Lots of pats-on-the-back for legislators and the governor as they reached an agreement to put a $7.5 billion water bond on November’s ballot. One thing that should be noted, when Republican votes were needed to achieve a two-thirds support necessary to pass the bond, they did not respond as painted by many, particularly in the media, as the “Party of No.”
Republicans offered an appealing alternative to the $11 billion bond already qualified for the ballot. The GOP version was $8.7 billion and contained the $3 billion Republicans desired for building dams for water storage. They didn’t get that in the end – but they did get a 35% boost to the water storage portion of the bond from $2 billion to $2.7 billion.
Republicans compromised, as did Governor Jerry Brown and Democratic lawmakers. Brown originally came forward with a $6 billion bond that party leaders refused to embrace. One has the sense the governor knew that bond would go nowhere; that it was his way to begin the bargaining with a low bid.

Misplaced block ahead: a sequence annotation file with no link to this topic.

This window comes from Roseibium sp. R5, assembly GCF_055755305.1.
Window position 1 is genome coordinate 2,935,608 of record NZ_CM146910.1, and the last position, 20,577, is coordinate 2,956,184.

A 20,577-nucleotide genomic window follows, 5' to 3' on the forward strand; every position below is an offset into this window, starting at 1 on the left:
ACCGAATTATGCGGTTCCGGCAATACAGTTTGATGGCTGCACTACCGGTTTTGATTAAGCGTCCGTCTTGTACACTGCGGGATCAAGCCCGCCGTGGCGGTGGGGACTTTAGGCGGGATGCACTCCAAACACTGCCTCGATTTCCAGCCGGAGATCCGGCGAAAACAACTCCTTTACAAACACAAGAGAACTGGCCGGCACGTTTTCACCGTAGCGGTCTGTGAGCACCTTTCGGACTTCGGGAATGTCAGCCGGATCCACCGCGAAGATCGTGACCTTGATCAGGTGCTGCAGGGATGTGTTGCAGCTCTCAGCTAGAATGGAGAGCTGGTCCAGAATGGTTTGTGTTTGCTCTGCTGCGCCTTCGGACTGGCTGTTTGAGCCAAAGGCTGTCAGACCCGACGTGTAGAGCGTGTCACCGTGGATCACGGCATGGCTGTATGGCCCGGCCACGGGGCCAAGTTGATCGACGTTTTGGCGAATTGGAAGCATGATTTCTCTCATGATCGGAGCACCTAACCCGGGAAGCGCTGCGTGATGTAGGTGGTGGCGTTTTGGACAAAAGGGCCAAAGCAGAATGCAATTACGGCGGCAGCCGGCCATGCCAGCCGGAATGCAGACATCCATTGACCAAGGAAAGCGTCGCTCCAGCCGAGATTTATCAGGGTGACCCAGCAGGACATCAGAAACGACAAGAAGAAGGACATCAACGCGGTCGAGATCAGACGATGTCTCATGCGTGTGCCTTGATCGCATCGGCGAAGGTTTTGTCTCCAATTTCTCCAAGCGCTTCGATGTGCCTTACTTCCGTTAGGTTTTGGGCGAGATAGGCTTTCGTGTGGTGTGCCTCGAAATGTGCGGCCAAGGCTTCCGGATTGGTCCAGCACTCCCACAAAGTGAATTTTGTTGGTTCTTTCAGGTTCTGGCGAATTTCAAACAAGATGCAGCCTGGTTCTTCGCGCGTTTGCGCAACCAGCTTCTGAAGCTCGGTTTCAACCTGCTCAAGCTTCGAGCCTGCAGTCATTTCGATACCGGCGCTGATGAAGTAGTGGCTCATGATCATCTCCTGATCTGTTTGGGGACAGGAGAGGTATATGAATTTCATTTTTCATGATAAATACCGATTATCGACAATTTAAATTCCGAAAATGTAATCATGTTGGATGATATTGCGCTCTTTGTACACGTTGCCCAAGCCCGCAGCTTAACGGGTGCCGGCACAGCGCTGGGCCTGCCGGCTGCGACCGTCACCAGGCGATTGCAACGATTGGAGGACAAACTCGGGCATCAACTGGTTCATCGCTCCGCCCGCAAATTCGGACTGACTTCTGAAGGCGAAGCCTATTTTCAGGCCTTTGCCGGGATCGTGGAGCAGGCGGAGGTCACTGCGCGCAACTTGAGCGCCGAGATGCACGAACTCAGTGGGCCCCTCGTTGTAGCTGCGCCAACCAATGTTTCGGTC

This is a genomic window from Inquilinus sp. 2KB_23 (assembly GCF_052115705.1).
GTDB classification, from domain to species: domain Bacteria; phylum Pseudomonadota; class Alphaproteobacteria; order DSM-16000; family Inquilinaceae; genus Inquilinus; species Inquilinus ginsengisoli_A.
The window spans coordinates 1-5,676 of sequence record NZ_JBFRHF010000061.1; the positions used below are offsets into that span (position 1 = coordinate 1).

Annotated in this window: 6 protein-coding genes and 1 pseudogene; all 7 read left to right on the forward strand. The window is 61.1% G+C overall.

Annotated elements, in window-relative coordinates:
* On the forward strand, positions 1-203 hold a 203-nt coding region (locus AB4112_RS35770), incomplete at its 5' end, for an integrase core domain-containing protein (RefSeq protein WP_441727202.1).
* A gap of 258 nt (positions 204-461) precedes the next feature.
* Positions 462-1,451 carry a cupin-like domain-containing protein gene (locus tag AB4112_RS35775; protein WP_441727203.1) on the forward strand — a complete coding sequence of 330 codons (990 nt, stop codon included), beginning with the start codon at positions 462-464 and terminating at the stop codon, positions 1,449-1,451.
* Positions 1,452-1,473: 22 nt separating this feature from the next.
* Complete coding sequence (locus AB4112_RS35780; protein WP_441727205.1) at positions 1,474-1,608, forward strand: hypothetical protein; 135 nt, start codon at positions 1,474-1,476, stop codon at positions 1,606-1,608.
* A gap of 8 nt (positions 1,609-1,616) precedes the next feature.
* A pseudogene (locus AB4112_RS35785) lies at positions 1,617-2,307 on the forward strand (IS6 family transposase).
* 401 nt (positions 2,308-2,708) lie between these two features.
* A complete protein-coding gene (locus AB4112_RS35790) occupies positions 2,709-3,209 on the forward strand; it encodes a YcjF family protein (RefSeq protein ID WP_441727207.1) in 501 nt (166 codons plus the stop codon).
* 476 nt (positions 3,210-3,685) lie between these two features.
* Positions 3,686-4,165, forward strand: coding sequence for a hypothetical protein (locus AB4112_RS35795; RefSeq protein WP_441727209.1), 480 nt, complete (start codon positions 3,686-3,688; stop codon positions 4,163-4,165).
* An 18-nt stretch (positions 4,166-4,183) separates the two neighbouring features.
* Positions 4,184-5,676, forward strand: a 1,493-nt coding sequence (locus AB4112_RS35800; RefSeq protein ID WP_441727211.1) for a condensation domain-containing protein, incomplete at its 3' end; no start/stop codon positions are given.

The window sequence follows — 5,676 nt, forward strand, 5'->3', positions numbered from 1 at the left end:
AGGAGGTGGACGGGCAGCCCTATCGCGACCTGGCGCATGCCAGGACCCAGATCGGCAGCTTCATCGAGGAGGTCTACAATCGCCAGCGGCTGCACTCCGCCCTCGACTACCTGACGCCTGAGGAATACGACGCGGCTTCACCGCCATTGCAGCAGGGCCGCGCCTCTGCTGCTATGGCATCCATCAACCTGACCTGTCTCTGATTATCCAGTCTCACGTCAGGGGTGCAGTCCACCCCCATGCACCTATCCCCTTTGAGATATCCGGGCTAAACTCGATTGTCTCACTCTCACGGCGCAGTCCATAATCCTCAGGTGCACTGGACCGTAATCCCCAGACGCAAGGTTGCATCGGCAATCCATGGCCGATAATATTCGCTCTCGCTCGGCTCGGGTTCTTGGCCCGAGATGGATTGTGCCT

Democrats made it clear that Delta restoration funds would be limited and would not act as a jumping off point for advancing the governor’s twin-tunnel proposal. They accepted the increase in water storage funds, which were a Republican priority.
As I wrote in yesterday’s column, “Adding a little more to the storage piece while assuring environmentalists that the tunnel debate will occur at another time and place likely would be the compromise to get a new, slimmed down bond on the ballot.”
Seems pretty obvious but politics offer disrupts the obvious. In this case that did not happen.
The drought crisis is not over by any means. Whatever the bond does to alleviate the drought situation doesn’t even begin to help until the voters approve the bond in November.
However, a good bond deal was needed for the state and at first blush, it seems to have been achieved. The result is good for the legislative process as a whole, another mark of confidence in the governor’s leadership ability, and good for the image of the Republican Party as it fights to get back in the political game.